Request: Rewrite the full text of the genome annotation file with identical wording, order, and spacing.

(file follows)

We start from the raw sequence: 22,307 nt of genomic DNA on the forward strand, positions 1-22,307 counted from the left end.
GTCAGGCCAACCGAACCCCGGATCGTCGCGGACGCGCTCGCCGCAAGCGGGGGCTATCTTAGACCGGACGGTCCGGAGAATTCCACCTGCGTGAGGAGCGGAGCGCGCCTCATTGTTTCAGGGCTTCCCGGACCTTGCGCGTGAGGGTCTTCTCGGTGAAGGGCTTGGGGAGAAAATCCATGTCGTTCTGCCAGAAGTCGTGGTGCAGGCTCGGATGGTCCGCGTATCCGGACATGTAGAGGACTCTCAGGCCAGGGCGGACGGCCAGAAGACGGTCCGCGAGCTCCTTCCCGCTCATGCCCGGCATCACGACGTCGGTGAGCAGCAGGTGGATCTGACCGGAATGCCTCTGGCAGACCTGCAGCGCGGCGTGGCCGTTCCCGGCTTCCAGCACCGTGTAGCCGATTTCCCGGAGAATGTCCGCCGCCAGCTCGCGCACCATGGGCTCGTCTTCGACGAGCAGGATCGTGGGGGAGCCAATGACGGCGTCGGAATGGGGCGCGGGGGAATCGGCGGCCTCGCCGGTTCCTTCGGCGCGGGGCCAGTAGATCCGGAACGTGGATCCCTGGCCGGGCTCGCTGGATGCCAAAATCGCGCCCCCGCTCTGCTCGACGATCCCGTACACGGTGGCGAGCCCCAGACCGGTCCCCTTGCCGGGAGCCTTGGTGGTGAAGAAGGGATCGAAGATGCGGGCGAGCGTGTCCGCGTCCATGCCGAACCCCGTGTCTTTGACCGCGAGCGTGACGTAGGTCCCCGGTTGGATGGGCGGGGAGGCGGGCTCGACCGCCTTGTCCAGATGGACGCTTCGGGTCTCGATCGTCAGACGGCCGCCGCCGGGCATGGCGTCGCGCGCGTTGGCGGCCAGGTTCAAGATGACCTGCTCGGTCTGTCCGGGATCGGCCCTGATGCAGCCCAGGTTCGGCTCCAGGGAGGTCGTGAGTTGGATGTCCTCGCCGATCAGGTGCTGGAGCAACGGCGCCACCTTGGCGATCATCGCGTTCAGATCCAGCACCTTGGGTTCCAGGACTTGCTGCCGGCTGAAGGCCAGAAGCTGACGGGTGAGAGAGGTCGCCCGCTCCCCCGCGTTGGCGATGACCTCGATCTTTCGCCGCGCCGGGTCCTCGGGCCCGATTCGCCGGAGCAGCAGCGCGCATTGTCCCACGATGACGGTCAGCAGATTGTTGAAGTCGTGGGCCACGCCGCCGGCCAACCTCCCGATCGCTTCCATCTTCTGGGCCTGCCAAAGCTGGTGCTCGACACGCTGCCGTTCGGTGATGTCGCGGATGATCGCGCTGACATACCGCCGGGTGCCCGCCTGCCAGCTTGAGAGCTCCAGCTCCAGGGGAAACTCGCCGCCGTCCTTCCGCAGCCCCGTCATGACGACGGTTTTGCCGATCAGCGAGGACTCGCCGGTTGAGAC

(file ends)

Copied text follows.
We start from the raw sequence: 22,307 nt of genomic DNA on the forward strand, positions 1-22,307 counted from the left end.
GTCAGGCCAACCGAACCCCGGATCGTCGCGGACGCGCTCGCCGCAAGCGGGGGCTATCTTAGACCGGACGGTCCGGAGAATTCCACCTGCGTGAGGAGCGGAGCGCGCCTCATTGTTTCAGGGCTTCCCGGACCTTGCGCGTGAGGGTCTTCTCGGTGAAGGGCTTGGGGAGAAAATCCATGTCGTTCTGCCAGAAGTCGTGGTGCAGGCTCGGATGGTCCGCGTATCCGGACATGTAGAGGACTCTCAGGCCAGGGCGGACGGCCAGAAGACGGTCCGCGAGCTCCTTCCCGCTCATGCCCGGCATCACGACGTCGGTGAGCAGCAGGTGGATCTGACCGGAATGCCTCTGGCAGACCTGCAGCGCGGCGTGGCCGTTCCCGGCTTCCAGCACCGTGTAGCCGATTTCCCGGAGAATGTCCGCCGCCAGCTCGCGCACCATGGGCTCGTCTTCGACGAGCAGGATCGTGGGGGAGCCAATGACGGCGTCGGAATGGGGCGCGGGGGAATCGGCGGCCTCGCCGGTTCCTTCGGCGCGGGGCCAGTAGATCCGGAACGTGGATCCCTGGCCGGGCTCGCTGGATGCCAAAATCGCGCCCCCGCTCTGCTCGACGATCCCGTACACGGTGGCGAGCCCCAGACCGGTCCCCTTGCCGGGAGCCTTGGTGGTGAAGAAGGGATCGAAGATGCGGGCGAGCGTGTCCGCGTCCATGCCGAACCCCGTGTCTTTGACCGCGAGCGTGACGTAGGTCCCCGGTTGGATGGGCGGGGAGGCGGGCTCGACCGCCTTGTCCAGATGGACGCTTCGGGTCTCGATCGTCAGACGGCCGCCGCCGGGCATGGCGTCGCGCGCGTTGGCGGCCAGGTTCAAGATGACCTGCTCGGTCTGTCCGGGATCGGCCCTGATGCAGCCCAGGTTCGGCTCCAGGGAGGTCGTGAGTTGGATGTCCTCGCCGATCAGGTGCTGGAGCAACGGCGCCACCTTGGCGATCATCGCGTTCAGATCCAGCACCTTGGGTTCCAGGACTTGCTGCCGGCTGAAGGCCAGAAGCTGACGGGTGAGAGAGGTCGCCCGCTCCCCCGCGTTGGCGATGACCTCGATCTTTCGCCGCGCCGGGTCCTCGGGCCCGATTCGCCGGAGCAGCAGCGCGCATTGTCCCACGATGACGGTCAGCAGATTGTTGAAGTCGTGGGCCACGCCGCCGGCCAACCTCCCGATCGCTTCCATCTTCTGGGCCTGCCAAAGCTGGTGCTCGACACGCTGCCGTTCGGTGATGTCGCGGATGATCGCGCTGACATACCGCCGGGTGCCCGCCTGCCAGCTTGAGAGCTCCAGCTCCAGGGGAAACTCGCCGCCGTCCTTCCGCAGCCCCGTCATGACGACGGTTTTGCCGATCAGCGAGGACTCGCCGGTTGAGAC